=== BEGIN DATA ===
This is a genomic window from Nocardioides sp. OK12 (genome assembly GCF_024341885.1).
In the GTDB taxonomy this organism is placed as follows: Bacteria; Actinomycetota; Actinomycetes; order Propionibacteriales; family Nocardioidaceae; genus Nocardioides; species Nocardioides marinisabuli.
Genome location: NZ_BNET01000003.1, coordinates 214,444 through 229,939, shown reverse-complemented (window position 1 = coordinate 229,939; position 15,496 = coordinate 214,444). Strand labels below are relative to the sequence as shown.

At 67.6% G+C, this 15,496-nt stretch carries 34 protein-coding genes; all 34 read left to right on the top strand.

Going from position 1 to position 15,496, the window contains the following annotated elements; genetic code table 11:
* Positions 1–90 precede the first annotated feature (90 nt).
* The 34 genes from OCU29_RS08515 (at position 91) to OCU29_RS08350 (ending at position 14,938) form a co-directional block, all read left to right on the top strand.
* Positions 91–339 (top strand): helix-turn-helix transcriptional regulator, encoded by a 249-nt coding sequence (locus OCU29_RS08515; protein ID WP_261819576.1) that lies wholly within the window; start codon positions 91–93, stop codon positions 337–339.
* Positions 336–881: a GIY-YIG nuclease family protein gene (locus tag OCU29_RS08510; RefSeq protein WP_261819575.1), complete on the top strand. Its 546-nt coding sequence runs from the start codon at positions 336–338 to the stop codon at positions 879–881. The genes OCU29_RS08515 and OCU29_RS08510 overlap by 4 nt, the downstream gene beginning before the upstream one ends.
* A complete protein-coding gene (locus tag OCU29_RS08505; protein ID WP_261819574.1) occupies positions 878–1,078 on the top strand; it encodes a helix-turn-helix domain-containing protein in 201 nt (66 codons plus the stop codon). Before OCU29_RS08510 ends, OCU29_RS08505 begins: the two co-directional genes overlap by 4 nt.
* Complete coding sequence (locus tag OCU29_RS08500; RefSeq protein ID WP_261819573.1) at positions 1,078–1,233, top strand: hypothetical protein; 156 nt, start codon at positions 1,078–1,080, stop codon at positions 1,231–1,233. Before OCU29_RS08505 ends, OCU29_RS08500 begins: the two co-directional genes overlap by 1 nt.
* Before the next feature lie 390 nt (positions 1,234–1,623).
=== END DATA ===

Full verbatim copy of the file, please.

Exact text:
This is a genomic window from Nocardioides sp. OK12 (genome assembly GCF_024341885.1).
In the GTDB taxonomy this organism is placed as follows: Bacteria; Actinomycetota; Actinomycetes; order Propionibacteriales; family Nocardioidaceae; genus Nocardioides; species Nocardioides marinisabuli.
Genome location: NZ_BNET01000003.1, coordinates 214,444 through 229,939, shown reverse-complemented (window position 1 = coordinate 229,939; position 15,496 = coordinate 214,444). Strand labels below are relative to the sequence as shown.

At 67.6% G+C, this 15,496-nt stretch carries 34 protein-coding genes; all 34 read left to right on the top strand.

Going from position 1 to position 15,496, the window contains the following annotated elements; genetic code table 11:
* Positions 1–90 precede the first annotated feature (90 nt).
* The 34 genes from OCU29_RS08515 (at position 91) to OCU29_RS08350 (ending at position 14,938) form a co-directional block, all read left to right on the top strand.
* Positions 91–339 (top strand): helix-turn-helix transcriptional regulator, encoded by a 249-nt coding sequence (locus OCU29_RS08515; protein ID WP_261819576.1) that lies wholly within the window; start codon positions 91–93, stop codon positions 337–339.
* Positions 336–881: a GIY-YIG nuclease family protein gene (locus tag OCU29_RS08510; RefSeq protein WP_261819575.1), complete on the top strand. Its 546-nt coding sequence runs from the start codon at positions 336–338 to the stop codon at positions 879–881. The genes OCU29_RS08515 and OCU29_RS08510 overlap by 4 nt, the downstream gene beginning before the upstream one ends.
* A complete protein-coding gene (locus tag OCU29_RS08505; protein ID WP_261819574.1) occupies positions 878–1,078 on the top strand; it encodes a helix-turn-helix domain-containing protein in 201 nt (66 codons plus the stop codon). Before OCU29_RS08510 ends, OCU29_RS08505 begins: the two co-directional genes overlap by 4 nt.
* Complete coding sequence (locus tag OCU29_RS08500; RefSeq protein ID WP_261819573.1) at positions 1,078–1,233, top strand: hypothetical protein; 156 nt, start codon at positions 1,078–1,080, stop codon at positions 1,231–1,233. Before OCU29_RS08505 ends, OCU29_RS08500 begins: the two co-directional genes overlap by 1 nt.
* Before the next feature lie 390 nt (positions 1,234–1,623).